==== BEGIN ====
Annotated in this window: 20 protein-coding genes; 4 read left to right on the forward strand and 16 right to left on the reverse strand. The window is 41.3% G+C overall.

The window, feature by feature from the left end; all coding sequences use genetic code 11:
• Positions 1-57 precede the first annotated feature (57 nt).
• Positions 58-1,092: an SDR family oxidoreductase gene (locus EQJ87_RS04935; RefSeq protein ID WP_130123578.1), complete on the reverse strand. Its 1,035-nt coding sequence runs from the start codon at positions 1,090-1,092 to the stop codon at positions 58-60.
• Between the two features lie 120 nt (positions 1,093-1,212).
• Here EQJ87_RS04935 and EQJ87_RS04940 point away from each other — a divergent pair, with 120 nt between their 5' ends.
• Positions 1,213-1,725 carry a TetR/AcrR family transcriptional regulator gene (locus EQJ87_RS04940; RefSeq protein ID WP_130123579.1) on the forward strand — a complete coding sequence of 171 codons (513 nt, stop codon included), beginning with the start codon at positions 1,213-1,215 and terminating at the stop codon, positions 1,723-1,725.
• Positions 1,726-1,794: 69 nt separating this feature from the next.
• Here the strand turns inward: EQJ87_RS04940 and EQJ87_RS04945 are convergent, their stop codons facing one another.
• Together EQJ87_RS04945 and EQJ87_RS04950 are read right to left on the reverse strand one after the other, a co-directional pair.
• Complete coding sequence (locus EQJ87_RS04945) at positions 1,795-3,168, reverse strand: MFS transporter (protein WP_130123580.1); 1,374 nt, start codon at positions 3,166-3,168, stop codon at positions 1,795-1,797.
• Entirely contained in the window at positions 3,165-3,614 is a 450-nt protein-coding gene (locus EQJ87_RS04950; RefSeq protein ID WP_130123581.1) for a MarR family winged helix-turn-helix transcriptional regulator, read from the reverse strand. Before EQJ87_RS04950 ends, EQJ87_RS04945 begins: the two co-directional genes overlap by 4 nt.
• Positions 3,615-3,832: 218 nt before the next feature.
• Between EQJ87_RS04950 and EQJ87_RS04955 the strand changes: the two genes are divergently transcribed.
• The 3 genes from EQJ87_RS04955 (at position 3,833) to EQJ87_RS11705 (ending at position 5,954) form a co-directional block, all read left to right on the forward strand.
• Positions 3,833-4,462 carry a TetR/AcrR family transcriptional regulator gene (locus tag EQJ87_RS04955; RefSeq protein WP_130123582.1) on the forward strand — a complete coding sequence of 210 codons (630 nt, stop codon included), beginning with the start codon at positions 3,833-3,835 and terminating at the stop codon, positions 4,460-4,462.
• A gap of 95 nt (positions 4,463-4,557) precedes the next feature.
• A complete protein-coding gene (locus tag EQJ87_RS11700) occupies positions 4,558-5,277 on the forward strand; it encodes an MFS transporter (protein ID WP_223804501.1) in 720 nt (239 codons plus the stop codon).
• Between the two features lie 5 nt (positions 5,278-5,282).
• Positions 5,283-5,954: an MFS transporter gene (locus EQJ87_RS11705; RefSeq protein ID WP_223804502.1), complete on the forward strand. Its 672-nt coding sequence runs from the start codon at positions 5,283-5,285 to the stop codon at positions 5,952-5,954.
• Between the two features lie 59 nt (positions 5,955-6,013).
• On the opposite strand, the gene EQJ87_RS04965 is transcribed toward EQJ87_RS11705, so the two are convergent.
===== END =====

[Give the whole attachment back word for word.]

Annotated in this window: 20 protein-coding genes; 4 read left to right on the forward strand and 16 right to left on the reverse strand. The window is 41.3% G+C overall.

The window, feature by feature from the left end; all coding sequences use genetic code 11:
• Positions 1-57 precede the first annotated feature (57 nt).
• Positions 58-1,092: an SDR family oxidoreductase gene (locus EQJ87_RS04935; RefSeq protein ID WP_130123578.1), complete on the reverse strand. Its 1,035-nt coding sequence runs from the start codon at positions 1,090-1,092 to the stop codon at positions 58-60.
• Between the two features lie 120 nt (positions 1,093-1,212).
• Here EQJ87_RS04935 and EQJ87_RS04940 point away from each other — a divergent pair, with 120 nt between their 5' ends.
• Positions 1,213-1,725 carry a TetR/AcrR family transcriptional regulator gene (locus EQJ87_RS04940; RefSeq protein ID WP_130123579.1) on the forward strand — a complete coding sequence of 171 codons (513 nt, stop codon included), beginning with the start codon at positions 1,213-1,215 and terminating at the stop codon, positions 1,723-1,725.
• Positions 1,726-1,794: 69 nt separating this feature from the next.
• Here the strand turns inward: EQJ87_RS04940 and EQJ87_RS04945 are convergent, their stop codons facing one another.
• Together EQJ87_RS04945 and EQJ87_RS04950 are read right to left on the reverse strand one after the other, a co-directional pair.
• Complete coding sequence (locus EQJ87_RS04945) at positions 1,795-3,168, reverse strand: MFS transporter (protein WP_130123580.1); 1,374 nt, start codon at positions 3,166-3,168, stop codon at positions 1,795-1,797.
• Entirely contained in the window at positions 3,165-3,614 is a 450-nt protein-coding gene (locus EQJ87_RS04950; RefSeq protein ID WP_130123581.1) for a MarR family winged helix-turn-helix transcriptional regulator, read from the reverse strand. Before EQJ87_RS04950 ends, EQJ87_RS04945 begins: the two co-directional genes overlap by 4 nt.
• Positions 3,615-3,832: 218 nt before the next feature.
• Between EQJ87_RS04950 and EQJ87_RS04955 the strand changes: the two genes are divergently transcribed.
• The 3 genes from EQJ87_RS04955 (at position 3,833) to EQJ87_RS11705 (ending at position 5,954) form a co-directional block, all read left to right on the forward strand.
• Positions 3,833-4,462 carry a TetR/AcrR family transcriptional regulator gene (locus tag EQJ87_RS04955; RefSeq protein WP_130123582.1) on the forward strand — a complete coding sequence of 210 codons (630 nt, stop codon included), beginning with the start codon at positions 3,833-3,835 and terminating at the stop codon, positions 4,460-4,462.
• A gap of 95 nt (positions 4,463-4,557) precedes the next feature.
• A complete protein-coding gene (locus tag EQJ87_RS11700) occupies positions 4,558-5,277 on the forward strand; it encodes an MFS transporter (protein ID WP_223804501.1) in 720 nt (239 codons plus the stop codon).
• Between the two features lie 5 nt (positions 5,278-5,282).
• Positions 5,283-5,954: an MFS transporter gene (locus EQJ87_RS11705; RefSeq protein ID WP_223804502.1), complete on the forward strand. Its 672-nt coding sequence runs from the start codon at positions 5,283-5,285 to the stop codon at positions 5,952-5,954.
• Between the two features lie 59 nt (positions 5,955-6,013).
• On the opposite strand, the gene EQJ87_RS04965 is transcribed toward EQJ87_RS11705, so the two are convergent.